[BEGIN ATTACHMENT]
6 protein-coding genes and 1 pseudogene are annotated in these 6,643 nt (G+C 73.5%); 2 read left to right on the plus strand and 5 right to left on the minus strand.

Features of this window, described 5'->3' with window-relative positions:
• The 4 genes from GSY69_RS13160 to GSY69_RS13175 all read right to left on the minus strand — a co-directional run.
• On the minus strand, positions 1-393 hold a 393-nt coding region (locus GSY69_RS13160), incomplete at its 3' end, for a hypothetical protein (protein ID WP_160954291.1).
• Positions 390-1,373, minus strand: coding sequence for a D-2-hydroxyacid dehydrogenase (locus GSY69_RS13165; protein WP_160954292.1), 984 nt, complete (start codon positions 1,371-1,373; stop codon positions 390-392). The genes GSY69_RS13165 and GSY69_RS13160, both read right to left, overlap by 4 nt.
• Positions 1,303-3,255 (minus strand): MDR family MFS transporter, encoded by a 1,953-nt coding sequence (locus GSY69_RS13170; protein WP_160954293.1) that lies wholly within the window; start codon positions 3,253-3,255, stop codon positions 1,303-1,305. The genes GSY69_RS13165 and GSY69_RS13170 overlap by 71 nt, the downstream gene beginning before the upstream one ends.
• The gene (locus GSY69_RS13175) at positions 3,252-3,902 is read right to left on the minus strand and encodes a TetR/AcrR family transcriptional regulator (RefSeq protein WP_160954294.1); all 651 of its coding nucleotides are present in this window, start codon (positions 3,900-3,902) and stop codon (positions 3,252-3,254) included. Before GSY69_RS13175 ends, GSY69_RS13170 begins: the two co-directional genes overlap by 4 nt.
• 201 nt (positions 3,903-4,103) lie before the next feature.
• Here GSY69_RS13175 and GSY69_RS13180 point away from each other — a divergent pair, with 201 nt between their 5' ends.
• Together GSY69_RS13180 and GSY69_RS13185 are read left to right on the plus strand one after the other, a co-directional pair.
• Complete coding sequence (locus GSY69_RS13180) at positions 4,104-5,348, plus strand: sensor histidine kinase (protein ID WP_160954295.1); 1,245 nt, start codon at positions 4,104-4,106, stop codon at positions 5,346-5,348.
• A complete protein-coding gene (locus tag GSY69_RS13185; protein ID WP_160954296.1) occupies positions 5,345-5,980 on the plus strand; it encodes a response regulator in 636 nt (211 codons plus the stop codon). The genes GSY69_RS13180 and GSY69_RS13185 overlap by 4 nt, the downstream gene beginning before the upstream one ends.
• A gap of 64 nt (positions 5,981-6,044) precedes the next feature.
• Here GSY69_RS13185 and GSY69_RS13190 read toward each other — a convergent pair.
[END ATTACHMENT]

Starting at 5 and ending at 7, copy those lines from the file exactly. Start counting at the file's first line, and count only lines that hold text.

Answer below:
• Positions 390-1,373, minus strand: coding sequence for a D-2-hydroxyacid dehydrogenase (locus GSY69_RS13165; protein WP_160954292.1), 984 nt, complete (start codon positions 1,371-1,373; stop codon positions 390-392). The genes GSY69_RS13165 and GSY69_RS13160, both read right to left, overlap by 4 nt.
• Positions 1,303-3,255 (minus strand): MDR family MFS transporter, encoded by a 1,953-nt coding sequence (locus GSY69_RS13170; protein WP_160954293.1) that lies wholly within the window; start codon positions 3,253-3,255, stop codon positions 1,303-1,305. The genes GSY69_RS13165 and GSY69_RS13170 overlap by 71 nt, the downstream gene beginning before the upstream one ends.
• The gene (locus GSY69_RS13175) at positions 3,252-3,902 is read right to left on the minus strand and encodes a TetR/AcrR family transcriptional regulator (RefSeq protein WP_160954294.1); all 651 of its coding nucleotides are present in this window, start codon (positions 3,900-3,902) and stop codon (positions 3,252-3,254) included. Before GSY69_RS13175 ends, GSY69_RS13170 begins: the two co-directional genes overlap by 4 nt.